Maybe shot blockers don't rank with race car drivers on the actuarial tables, but the act can be as reckless as bump-drafting into a turn at Daytona. In January 2000 Montreal Canadiens forward Trent McCleary, huge on moxie, small on technique, laid out and took a career-ending shot off the throat by Philadelphia Flyers defenseman Chris Therien; McCleary survived only because doctors performed an emergency tracheotomy. While playing for the St. Louis Blues in the 1998 playoffs, Anaheim Ducks defenseman Chris Pronger suffered what doctors said was a heart attack when a puck shot by the Detroit Red Wings' Dmitri Mironov struck him in the chest and caused his heart to skip a beat. Those were dramatic occupational hazards. The standard shot blocking injury is the broken foot: Two months ago Carolina Hurricanes defenseman Tim Gleason broke his right foot blocking a slapper by the Florida Panthers' Olli Jokinen and limped around the defensive zone for the next minute because the Hurricanes were unable to clear the puck on the penalty kill. Gleason's act of courage wasn't as extreme as the sad case of Phoenix Coyotes defenseman Nick Boynton, who sustained a fractured left foot on Nov. 9 and played five more games before having it X-rayed. (He wound up missing the next 20.)

But the shot block that has left the largest impression this season was on the left skate of Pronger. On Dec. 31, while leading NHL defensemen in scoring with 40 points in 41 games, Pronger broke his left foot blocking a Mark Parrish shot. Without the stalwart Pronger (and injured No. 1 goalie Jean-S�bastien Gigu�re), the Ducks began to unravel and went 2-5-1. The irony is that since his trade to Anaheim last summer, Pronger had grown more circumspect about shot blocking than he had been during his one season in Edmonton, a team that freely sacrificed the body, in part because of the scant faith it had in its goalies until Dwayne Roloson arrived at the trade deadline. In Anaheim, however, the seasoned Gigu�re created a different dynamic. While he appreciates blocked shots, he doesn't want teammates to extend themselves--especially if the misadventures of an inexperienced shot blocker create more screens or deflections than they do blocks. After defenseman Joe DiPenta blocked a shot with his head early in the season, Gigu�re told him, "I'd rather have a goal against than have you dead."

The confluence of lighter skates, whippier composite sticks and the new shot blocking ethos has sent some players and NHL equipment managers scurrying for cover--a foot cover. Pronger now wears them. And Coyotes equipment manager Stan Wilson, who received a carbon-fiber-and- Kevlar mold from a sled-hockey player, is now developing a version for his team. Phoenix forward Dave Scatchard, an excellent shot blocker, attaches one with Velcro over the tongue of each skate like spats. Such measures, though, are rare. "A lot of players would rather take their chances than go for added protection," says Coyotes G.M. Mike Barnett. "They don't want anything they think will compromise their quickness." A few weeks on crutches, of course, can really slow a player.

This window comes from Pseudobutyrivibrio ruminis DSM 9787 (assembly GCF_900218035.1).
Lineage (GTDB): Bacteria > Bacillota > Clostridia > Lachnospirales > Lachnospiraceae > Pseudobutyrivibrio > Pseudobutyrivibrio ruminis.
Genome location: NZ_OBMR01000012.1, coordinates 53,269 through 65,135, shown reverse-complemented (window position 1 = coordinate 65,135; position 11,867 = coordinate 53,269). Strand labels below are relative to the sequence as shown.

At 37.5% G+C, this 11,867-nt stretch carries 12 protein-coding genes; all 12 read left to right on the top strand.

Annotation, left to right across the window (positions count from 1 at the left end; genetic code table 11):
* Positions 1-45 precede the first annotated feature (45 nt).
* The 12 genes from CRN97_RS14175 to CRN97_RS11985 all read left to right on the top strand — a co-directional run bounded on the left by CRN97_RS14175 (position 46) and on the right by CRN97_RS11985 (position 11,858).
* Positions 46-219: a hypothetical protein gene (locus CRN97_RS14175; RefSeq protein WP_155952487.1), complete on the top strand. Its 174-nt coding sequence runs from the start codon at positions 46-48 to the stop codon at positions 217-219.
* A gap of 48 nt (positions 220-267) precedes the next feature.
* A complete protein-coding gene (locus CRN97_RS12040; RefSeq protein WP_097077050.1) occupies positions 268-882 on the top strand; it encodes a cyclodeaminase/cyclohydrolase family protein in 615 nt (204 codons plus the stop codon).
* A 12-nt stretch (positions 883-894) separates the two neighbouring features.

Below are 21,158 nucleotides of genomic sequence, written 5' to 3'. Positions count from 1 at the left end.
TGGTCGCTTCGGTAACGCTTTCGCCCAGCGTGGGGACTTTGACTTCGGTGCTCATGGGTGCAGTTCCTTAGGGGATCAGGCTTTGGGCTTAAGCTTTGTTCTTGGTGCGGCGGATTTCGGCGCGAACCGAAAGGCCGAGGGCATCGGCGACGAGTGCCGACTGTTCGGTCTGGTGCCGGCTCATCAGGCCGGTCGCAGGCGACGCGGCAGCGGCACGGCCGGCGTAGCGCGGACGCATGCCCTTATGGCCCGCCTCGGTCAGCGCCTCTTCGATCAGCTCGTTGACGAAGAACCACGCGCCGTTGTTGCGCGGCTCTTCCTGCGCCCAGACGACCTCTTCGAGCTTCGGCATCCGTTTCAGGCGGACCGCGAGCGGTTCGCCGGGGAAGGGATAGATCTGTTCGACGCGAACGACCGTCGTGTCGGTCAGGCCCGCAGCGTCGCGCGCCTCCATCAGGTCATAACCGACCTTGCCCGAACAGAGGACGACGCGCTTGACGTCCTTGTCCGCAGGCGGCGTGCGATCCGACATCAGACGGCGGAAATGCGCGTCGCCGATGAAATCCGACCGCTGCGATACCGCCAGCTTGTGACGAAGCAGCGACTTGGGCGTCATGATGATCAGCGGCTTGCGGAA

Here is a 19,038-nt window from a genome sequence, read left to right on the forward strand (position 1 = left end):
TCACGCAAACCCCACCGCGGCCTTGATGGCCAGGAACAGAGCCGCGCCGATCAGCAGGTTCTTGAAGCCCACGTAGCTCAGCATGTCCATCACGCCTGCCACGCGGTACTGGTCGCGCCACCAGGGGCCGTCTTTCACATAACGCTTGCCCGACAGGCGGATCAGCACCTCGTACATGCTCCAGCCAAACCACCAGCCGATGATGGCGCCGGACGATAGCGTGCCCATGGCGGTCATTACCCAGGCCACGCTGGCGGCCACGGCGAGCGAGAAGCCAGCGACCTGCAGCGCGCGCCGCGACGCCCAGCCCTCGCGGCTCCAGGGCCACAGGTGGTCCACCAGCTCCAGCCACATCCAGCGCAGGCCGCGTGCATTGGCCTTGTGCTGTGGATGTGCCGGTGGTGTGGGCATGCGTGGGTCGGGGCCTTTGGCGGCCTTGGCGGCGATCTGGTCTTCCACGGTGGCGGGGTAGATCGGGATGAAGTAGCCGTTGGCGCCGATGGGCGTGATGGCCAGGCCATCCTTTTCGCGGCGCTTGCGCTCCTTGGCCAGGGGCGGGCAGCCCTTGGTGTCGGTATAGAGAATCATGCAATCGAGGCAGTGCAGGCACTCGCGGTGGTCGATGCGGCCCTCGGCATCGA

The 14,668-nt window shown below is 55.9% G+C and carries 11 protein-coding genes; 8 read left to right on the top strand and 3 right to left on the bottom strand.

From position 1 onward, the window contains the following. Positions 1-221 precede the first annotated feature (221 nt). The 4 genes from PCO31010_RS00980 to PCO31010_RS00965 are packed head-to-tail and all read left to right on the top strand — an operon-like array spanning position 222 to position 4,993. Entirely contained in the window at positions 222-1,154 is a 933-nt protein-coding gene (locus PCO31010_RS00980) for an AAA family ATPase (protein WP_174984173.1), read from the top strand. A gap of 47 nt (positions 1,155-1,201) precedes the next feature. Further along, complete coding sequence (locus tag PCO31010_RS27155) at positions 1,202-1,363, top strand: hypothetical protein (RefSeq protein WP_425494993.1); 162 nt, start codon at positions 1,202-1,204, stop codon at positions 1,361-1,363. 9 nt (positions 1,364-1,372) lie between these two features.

There is a certain degree of serendipity in staying healthy-- Colorado Avalanche defenseman Karlis Skrastins, who last week broke the record for consecutive games by a defenseman, ranks third in the league in blocked shots (151)--but proper technique is a more reliable safeguard. Although historically many shot blocking specialists earned their reputations by laying out (former Montreal center and current coach Guy Carbonneau basically spent the late 1980s and early '90s horizontal), the trend is for players to stay on their feet or, if necessary, to go down on one knee, which permits a more rapid recovery. "You get a guy who's gifted like [ Detroit's Nicklas] Lidstrom or [ Dallas's Sergei] Zubov, and as soon as you lay out, they'll go around you," Oilers defenseman Jason Smith says. "There's a chance they'll shoot it in your face, too."

"There are a lot of defensemen who think they want to block shots, but they really don't," Canadiens defenseman Craig Rivet says. "They just pretend to be in front of shots..... Guys at this level should know where to be, what angle to take. They don't [take it] because the reality is, when the puck hits you, it's going to hurt." This is no block party, just a dirty job that has become part of the NHL landscape even if it is a four-letter word. Ouch.